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Old 01-17-2012, 03:47 PM
 
Location: not where you are
8,757 posts, read 9,461,254 times
Reputation: 8327

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Stories I Only Tell My Friends, by Robe Lowe, After months and months of numbly reading through books like I'm going through a box of tissues to stop a nose bleed, finally, a book comes along that I can barely put down and settles that endless flow. I'm only a third of way through, but what a fantastic read. I've always had a love hate thing when it comes to, Lowe; and thought the book might come off overly self serving, just goes to show I still have lessons to learn. haven't enjoyed reading anything this much in quite a while.
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Old 01-17-2012, 05:09 PM
 
Location: Texas
15,891 posts, read 18,317,167 times
Reputation: 62766
Quote:
Originally Posted by TRosa View Post
Stories I Only Tell My Friends, by Robe Lowe, After months and months of numbly reading through books like I'm going through a box of tissues to stop a nose bleed, finally, a book comes along that I can barely put down and settles that endless flow. I'm only a third of way through, but what a fantastic read. I've always had a love hate thing when it comes to, Lowe; and thought the book might come off overly self serving, just goes to show I still have lessons to learn. haven't enjoyed reading anything this much in quite a while.
I was pleasantly surprised by the book, too.
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Old 01-17-2012, 05:31 PM
 
Location: not where you are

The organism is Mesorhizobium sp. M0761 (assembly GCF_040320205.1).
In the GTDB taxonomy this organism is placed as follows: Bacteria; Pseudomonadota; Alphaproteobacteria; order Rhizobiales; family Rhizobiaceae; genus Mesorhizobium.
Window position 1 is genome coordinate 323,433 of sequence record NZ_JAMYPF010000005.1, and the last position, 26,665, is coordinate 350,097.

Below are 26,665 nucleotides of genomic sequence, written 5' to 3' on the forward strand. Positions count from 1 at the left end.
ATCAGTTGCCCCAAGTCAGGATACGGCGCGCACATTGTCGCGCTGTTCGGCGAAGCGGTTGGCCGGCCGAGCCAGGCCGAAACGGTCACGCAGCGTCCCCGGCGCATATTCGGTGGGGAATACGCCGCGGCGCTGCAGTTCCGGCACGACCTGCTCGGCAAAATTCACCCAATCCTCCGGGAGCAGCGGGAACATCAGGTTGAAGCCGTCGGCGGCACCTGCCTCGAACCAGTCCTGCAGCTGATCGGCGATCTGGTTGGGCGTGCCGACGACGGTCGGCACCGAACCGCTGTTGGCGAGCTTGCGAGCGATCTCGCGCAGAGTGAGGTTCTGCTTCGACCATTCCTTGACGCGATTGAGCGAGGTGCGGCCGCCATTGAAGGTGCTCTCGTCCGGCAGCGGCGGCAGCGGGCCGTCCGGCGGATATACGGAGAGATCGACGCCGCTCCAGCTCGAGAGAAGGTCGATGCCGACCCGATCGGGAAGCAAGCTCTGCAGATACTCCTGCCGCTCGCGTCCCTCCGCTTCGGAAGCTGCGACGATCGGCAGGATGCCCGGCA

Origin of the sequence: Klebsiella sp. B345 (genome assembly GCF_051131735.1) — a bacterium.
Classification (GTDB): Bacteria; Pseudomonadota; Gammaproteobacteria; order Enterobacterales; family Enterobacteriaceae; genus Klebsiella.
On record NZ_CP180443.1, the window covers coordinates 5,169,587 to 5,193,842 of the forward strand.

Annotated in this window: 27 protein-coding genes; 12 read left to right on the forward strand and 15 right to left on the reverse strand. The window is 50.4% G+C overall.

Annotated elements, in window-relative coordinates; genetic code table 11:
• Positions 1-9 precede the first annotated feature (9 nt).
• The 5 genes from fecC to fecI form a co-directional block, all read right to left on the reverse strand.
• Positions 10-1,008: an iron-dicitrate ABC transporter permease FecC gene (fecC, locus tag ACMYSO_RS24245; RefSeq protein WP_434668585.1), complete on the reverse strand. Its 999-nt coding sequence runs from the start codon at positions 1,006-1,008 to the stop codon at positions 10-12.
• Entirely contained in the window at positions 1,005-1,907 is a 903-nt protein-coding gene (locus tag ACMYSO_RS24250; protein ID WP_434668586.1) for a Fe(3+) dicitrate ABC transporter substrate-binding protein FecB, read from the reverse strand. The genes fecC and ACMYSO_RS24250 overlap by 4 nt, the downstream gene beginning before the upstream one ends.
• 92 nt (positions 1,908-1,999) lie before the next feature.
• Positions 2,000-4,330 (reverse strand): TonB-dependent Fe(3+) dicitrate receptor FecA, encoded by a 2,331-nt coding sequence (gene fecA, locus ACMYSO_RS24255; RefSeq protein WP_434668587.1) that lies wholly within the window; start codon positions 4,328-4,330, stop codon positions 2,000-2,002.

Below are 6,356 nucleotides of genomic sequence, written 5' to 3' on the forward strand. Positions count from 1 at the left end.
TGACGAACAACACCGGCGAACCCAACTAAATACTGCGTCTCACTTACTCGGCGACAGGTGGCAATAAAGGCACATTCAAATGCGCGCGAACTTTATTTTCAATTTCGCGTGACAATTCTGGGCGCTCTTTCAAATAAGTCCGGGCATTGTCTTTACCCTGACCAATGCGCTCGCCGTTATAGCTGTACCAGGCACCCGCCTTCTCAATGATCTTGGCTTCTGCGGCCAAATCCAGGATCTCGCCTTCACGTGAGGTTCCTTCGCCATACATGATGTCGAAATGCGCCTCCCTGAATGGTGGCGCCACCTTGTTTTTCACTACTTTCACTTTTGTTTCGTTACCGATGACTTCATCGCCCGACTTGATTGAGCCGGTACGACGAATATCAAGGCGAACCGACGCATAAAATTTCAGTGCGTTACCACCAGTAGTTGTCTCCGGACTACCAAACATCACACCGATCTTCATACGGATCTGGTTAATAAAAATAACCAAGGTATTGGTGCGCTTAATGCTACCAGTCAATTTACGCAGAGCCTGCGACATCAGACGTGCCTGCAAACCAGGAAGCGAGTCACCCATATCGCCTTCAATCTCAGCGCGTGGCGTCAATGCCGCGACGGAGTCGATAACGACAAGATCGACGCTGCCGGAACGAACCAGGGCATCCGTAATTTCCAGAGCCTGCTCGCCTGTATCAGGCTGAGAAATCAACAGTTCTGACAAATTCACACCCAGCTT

8,757 posts, read 9,461,254 times
Reputation: 8327
Quote:
Originally Posted by Ketabcha View Post
I was pleasantly surprised by the book, too.

BTW, I have writing issues, it should have read Rob Lowe not Robe Lowe. I was so focused on not leaving out the e on his last name, that I added an e to his first. We don't see the errs of our ways till too late. Sigh. My brain just isn't sufficient anymore; so very frustrating sometimes other times I just let it be.

Anyway, glad you enjoyed the book too.
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Old 01-17-2012, 07:43 PM
 
Location: Texas
15,891 posts, read 18,317,167 times
Reputation: 62766
Quote:
Originally Posted by TRosa View Post
BTW, I have writing issues, it should have read Rob Lowe not Robe Lowe. I was so focused on not leaving out the e on his last name, that I added an e to his first. We don't see the errs of our ways till too late. Sigh. My brain just isn't sufficient anymore; so very frustrating sometimes other times I just let it be.

Anyway, glad you enjoyed the book too.
I didn't even notice it. This is one of those times to let it be.
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Old 01-18-2012, 12:36 AM
 
Location: Canada
7,309 posts, read 9,319,117 times
Reputation: 9858
Quote:
Originally Posted by midge1021 View Post
Please let me know what you think of Matterhorn when you finish it. It is on my immense list of books I want to read, but my father-in-law recently recommended Marlantes's books to me and so I'm thinking about reading it sooner rather than later. I like military nonfiction, as a result of my being married to a Marine, and although Matterhorn is fiction, since it's based on Marlantes's experiences as a Marine I think I'll like it. Thanks!
I finished reading it - couldn't take my eyes off the last couple of pages. I highly recommend the book. It reads like an honest account of the war, not that I would know, but I guess that any vets reading it would know, and any military families would know better than I what strikes a false chord. Situations are described that I would never have thought of - like the jostling for promotions, often at the expense of men and common sense. In fact, if even half of what he has his characters saying about how that war was run is true, it's really beyond horrifying.